TORQUE-ANGLE SIGNATURE ANALYSIS
...A practical method for verifying the tightness of critical fasteners.
Ralph S. Shoberg
President & Technical Director
R S Technologies, Ltd.
37428 Hills Tech Drive
Farmington Hills, MI 48331
Hand torque audits are conducted to verify the amount of torque which has been applied to a fastener. However, it is actually the tension or clamp force that determines whether the fastener has been properly tightened. Factors such as cross threading can indicate a sufficiently high torque level while the clamp force is well below requirements.
A method of tightness verification called torque-angle signature analysis now provides a very practical and powerful technique for evaluating the actual clamp force achieved by a fastener installation process. Examining the torque-angle signature of a fastener basically means looking at tightening and loosening curves, or plots of torque versus angle as the fastener is installed/uninstalled. These curves are studied initially in the elastic tightening region where the fastener has not gone beyond yield.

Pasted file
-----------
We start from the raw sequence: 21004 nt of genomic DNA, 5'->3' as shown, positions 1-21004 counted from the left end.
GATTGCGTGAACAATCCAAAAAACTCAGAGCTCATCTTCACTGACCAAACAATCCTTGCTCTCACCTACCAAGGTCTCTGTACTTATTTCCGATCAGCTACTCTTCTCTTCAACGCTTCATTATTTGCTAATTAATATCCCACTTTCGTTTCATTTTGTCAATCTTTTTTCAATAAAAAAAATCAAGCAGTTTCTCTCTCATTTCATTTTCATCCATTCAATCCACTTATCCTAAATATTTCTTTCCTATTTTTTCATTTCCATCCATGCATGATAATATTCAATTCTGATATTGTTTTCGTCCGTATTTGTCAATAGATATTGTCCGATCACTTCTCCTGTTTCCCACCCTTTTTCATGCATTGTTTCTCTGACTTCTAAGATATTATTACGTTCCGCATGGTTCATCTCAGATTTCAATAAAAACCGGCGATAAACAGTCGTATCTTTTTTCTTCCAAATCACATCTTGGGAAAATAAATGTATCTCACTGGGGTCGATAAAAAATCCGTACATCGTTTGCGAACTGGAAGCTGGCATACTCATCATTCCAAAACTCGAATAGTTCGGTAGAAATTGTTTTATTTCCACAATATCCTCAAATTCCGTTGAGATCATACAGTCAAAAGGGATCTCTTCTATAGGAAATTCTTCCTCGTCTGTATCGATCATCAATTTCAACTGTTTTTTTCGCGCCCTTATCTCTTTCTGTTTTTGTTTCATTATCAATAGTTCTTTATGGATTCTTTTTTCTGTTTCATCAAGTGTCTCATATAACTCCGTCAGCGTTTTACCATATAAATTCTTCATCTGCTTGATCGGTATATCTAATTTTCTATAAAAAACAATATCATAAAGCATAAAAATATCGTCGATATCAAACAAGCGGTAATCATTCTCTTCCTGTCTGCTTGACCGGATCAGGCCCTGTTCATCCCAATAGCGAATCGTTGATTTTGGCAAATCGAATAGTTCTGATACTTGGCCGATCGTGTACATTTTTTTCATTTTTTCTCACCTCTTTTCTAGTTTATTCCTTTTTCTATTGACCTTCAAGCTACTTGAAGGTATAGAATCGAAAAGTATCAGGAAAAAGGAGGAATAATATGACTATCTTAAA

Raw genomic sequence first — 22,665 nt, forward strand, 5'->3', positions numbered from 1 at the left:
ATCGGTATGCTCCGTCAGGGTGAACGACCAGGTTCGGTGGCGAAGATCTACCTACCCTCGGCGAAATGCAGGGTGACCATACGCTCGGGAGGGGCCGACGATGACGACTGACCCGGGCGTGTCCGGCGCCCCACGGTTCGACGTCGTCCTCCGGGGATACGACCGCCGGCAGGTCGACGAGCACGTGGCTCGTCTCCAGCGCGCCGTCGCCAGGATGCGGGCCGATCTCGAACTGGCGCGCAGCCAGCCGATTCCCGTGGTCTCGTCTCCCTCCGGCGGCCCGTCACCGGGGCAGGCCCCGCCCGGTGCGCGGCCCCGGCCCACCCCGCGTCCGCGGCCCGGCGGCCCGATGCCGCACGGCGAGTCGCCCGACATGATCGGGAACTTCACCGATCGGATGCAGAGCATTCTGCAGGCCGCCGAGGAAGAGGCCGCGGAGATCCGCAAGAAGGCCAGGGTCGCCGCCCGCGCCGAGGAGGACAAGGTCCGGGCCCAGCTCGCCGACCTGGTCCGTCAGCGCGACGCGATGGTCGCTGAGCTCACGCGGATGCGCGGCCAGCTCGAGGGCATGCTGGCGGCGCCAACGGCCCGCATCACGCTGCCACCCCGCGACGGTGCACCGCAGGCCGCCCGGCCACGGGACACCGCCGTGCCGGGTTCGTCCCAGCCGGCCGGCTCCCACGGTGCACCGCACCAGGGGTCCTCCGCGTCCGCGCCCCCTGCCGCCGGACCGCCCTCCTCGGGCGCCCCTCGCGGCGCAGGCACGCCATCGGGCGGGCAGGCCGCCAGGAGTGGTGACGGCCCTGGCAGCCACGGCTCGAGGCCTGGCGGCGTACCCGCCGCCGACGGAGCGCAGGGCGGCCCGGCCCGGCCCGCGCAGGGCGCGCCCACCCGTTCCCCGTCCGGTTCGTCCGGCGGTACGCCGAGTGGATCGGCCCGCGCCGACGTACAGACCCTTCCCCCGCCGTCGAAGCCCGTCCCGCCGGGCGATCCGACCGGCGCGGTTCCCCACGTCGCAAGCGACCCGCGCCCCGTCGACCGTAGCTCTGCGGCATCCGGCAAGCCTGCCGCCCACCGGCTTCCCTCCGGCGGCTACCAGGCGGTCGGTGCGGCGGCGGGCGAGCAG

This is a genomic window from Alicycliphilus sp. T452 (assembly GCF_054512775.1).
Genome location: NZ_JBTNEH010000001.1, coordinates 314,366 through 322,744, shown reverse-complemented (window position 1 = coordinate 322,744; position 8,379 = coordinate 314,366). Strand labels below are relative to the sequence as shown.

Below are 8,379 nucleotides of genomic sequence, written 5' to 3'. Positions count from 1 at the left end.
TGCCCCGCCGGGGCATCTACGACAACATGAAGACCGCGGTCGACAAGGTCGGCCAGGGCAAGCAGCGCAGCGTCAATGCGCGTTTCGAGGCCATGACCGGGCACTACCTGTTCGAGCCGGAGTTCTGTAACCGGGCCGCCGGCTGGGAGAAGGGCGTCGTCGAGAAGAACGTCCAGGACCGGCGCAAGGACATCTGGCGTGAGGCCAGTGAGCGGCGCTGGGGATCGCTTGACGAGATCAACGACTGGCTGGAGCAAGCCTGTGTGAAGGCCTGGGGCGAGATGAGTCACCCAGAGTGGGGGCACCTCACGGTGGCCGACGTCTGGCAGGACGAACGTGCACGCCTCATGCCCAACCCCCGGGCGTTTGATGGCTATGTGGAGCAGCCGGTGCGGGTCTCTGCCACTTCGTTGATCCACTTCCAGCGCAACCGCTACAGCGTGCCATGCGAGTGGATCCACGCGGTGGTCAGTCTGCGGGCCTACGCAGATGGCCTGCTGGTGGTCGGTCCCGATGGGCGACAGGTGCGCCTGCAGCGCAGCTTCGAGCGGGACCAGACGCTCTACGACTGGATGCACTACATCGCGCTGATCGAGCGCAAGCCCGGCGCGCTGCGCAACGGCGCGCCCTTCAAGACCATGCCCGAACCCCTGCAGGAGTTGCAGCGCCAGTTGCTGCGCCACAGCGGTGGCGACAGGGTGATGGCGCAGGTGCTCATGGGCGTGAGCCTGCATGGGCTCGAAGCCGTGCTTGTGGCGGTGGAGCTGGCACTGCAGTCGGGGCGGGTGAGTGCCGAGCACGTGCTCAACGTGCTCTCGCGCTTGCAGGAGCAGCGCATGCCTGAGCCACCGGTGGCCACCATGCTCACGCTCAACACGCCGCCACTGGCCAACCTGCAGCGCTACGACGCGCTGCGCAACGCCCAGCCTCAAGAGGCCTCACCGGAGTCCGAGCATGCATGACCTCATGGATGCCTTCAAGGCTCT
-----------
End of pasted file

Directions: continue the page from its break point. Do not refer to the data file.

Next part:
The typical torque-angle tightening curve consists first of an aligning zone, which is a nonlinear or curved portion, where the fastener aligns parts and draws them together. Next is the elastic clamping zone, where the joint has been stabilized, the parts have been drawn together, and the fastener is snugging up the joint. This portion of the curve is a straight line or constant slope (Figure 1).
How does one know when a fastener has been snugged up? When the joint has been torqued enough to get beyond the aligning zone so that it is in the elastic clamping zone.